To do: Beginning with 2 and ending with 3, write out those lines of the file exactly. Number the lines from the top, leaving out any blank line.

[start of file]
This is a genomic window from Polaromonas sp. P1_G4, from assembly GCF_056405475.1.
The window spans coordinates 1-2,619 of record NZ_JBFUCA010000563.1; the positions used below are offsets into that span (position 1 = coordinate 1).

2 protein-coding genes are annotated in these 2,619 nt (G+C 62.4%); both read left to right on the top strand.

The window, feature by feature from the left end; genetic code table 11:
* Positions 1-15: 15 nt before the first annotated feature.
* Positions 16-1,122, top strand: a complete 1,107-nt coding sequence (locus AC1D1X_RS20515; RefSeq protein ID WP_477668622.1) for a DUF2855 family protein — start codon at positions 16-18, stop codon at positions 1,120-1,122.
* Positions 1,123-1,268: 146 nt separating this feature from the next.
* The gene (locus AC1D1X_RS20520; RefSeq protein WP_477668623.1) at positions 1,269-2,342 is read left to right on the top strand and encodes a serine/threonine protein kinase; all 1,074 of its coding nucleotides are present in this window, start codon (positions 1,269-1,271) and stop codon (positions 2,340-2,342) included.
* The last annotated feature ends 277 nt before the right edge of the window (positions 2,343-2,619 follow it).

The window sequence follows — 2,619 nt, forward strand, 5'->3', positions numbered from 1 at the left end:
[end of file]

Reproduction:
The window spans coordinates 1-2,619 of record NZ_JBFUCA010000563.1; the positions used below are offsets into that span (position 1 = coordinate 1).

2 protein-coding genes are annotated in these 2,619 nt (G+C 62.4%); both read left to right on the top strand.